Indians prefer to put their retirement savings into cash: HSBC
More than half of working Indians in the age bracket of 55-64 years prefer to put their retirement savings into cash deposits, says an HSBC survey.
New Delhi: More than half of working Indians in the age bracket of 55-64 years prefer to put their retirement savings into cash deposits, says an HSBC survey.
Globally, only 21 percent of respondents prefer the same, the survey said.
According to the survey, people approaching retirement age in India are heavily reliant on cash savings: 55-64 year olds expect 30 percent of their retirement income to come from this source, compared to an overall average of 21 percent.
About 67 percent of Indians are confident about their financial preparedness for a comfortable retirement and believe their financial preparations are adequate. 27 percent feel they are more than adequate.
The survey said that Indians on average see the age of 34 as the latest by which people can start planning financially and still expect to maintain their standard of living in retirement.
"When the economic downturn first hit and many people reduced or stopped saving, everyone expected the storm would eventually pass; but today’s shifting economic and social trends require people to think differently about their planning and prepare for the unexpected," HSBC India Head Retail Banking & Wealth Management Gannesh Bharadhwaj said.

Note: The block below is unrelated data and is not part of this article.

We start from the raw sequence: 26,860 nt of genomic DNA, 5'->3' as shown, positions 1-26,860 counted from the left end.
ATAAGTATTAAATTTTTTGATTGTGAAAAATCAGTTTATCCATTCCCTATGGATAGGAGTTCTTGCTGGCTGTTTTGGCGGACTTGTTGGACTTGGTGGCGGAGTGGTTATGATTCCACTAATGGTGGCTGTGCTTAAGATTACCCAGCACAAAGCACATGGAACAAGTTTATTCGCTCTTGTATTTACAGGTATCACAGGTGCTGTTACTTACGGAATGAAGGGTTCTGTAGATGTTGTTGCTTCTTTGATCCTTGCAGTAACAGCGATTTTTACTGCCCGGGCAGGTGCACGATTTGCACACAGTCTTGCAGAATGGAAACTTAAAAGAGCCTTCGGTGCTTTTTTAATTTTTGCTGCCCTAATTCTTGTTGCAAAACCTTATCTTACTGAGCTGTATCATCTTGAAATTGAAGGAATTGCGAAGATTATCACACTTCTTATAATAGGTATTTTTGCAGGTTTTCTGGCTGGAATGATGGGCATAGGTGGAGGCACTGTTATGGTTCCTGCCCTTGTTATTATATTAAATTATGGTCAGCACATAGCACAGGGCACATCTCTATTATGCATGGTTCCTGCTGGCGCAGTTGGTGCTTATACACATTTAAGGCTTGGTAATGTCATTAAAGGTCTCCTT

Some of the key life events that affect people's ability to save for retirement include the cost of buying a home and paying a mortgage and the cost of children's education and the economic downturn, the report said.
When asked to choose between saving for the short-term goal of a holiday and the longer term goal of retirement, Indian respondents were least likely to choose a holiday, with only 35 percent doing so. Over three fifths (61 percent) said they would rather save for retirement.
Fear of financial hardship is an important incentive to saving in India as 49 percent are motivated to save towards retirement due to fear of not having enough money to live on in later life.